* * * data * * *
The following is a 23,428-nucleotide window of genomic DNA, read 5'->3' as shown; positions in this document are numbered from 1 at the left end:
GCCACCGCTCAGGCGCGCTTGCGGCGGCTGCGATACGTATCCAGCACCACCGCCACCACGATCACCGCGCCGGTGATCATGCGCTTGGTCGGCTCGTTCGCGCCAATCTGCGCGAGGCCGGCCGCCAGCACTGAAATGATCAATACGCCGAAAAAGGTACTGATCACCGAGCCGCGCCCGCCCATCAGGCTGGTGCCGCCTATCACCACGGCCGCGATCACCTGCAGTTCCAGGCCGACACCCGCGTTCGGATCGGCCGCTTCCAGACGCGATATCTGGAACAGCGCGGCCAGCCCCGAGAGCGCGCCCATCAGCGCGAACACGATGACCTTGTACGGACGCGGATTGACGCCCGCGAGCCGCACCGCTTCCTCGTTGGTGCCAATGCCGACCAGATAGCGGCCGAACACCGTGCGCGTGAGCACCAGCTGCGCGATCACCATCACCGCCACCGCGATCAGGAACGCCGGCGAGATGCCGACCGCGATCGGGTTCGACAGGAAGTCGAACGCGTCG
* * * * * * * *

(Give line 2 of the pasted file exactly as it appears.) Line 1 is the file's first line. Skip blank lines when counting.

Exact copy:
GCCACCGCTCAGGCGCGCTTGCGGCGGCTGCGATACGTATCCAGCACCACCGCCACCACGATCACCGCGCCGGTGATCATGCGCTTGGTCGGCTCGTTCGCGCCAATCTGCGCGAGGCCGGCCGCCAGCACTGAAATGATCAATACGCCGAAAAAGGTACTGATCACCGAGCCGCGCCCGCCCATCAGGCTGGTGCCGCCTATCACCACGGCCGCGATCACCTGCAGTTCCAGGCCGACACCCGCGTTCGGATCGGCCGCTTCCAGACGCGATATCTGGAACAGCGCGGCCAGCCCCGAGAGCGCGCCCATCAGCGCGAACACGATGACCTTGTACGGACGCGGATTGACGCCCGCGAGCCGCACCGCTTCCTCGTTGGTGCCAATGCCGACCAGATAGCGGCCGAACACCGTGCGCGTGAGCACCAGCTGCGCGATCACCATCACCGCCACCGCGATCAGGAACGCCGGCGAGATGCCGACCGCGATCGGGTTCGACAGGAAGTCGAACGCGTCG